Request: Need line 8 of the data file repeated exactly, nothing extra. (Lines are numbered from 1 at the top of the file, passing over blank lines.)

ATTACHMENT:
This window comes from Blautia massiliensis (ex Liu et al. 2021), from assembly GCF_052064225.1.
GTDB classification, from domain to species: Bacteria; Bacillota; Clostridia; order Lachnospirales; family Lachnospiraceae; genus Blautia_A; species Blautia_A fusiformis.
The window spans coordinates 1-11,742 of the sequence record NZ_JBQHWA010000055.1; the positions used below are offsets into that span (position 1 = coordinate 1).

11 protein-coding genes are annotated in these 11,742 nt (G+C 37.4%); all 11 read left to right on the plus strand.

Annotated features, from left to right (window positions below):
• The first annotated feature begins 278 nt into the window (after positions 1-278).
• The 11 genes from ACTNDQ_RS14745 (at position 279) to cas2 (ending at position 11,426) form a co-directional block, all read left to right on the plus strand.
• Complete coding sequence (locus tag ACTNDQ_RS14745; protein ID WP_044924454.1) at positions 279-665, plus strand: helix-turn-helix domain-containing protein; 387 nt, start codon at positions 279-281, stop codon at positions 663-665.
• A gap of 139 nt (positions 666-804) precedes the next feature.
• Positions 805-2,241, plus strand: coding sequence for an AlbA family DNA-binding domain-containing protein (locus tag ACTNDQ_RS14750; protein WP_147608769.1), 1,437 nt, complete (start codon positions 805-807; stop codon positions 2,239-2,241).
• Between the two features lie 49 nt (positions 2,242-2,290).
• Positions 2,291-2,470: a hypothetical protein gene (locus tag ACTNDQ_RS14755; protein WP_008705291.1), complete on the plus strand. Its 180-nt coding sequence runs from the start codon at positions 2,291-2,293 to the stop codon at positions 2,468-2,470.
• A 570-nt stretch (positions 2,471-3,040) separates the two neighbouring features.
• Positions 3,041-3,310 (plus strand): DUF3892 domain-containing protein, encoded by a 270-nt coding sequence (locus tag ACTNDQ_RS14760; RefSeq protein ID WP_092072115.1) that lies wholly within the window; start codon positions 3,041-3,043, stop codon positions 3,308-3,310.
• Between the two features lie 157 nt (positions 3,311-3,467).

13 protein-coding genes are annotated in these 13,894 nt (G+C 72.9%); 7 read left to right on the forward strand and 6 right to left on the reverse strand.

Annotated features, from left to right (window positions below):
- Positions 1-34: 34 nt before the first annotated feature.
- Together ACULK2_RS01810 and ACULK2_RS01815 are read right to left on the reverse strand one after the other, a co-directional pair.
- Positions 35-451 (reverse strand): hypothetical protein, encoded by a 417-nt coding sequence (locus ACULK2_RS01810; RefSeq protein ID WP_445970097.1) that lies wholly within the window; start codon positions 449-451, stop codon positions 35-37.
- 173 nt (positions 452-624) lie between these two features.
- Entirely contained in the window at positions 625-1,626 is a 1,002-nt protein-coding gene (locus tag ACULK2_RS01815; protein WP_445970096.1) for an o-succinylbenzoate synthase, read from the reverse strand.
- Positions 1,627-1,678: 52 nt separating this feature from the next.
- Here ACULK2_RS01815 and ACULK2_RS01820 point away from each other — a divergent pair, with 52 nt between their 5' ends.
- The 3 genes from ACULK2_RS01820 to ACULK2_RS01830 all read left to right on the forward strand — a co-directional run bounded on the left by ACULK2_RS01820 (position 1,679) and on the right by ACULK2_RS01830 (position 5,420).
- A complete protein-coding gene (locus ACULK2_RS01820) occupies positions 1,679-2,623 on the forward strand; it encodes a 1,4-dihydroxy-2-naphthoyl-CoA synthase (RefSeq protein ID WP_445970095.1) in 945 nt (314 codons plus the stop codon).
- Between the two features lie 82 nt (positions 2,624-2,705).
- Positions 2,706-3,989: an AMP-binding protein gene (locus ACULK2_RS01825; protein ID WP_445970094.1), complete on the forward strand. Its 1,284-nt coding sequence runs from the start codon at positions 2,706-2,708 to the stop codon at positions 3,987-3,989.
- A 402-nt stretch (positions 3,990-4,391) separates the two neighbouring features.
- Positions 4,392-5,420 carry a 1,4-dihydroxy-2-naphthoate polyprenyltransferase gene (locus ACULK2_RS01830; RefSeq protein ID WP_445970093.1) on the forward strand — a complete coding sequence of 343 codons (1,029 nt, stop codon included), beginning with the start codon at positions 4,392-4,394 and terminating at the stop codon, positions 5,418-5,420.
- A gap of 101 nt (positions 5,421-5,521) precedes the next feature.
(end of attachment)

• Complete coding sequence (locus tag ACTNDQ_RS14745; protein ID WP_044924454.1) at positions 279-665, plus strand: helix-turn-helix domain-containing protein; 387 nt, start codon at positions 279-281, stop codon at positions 663-665.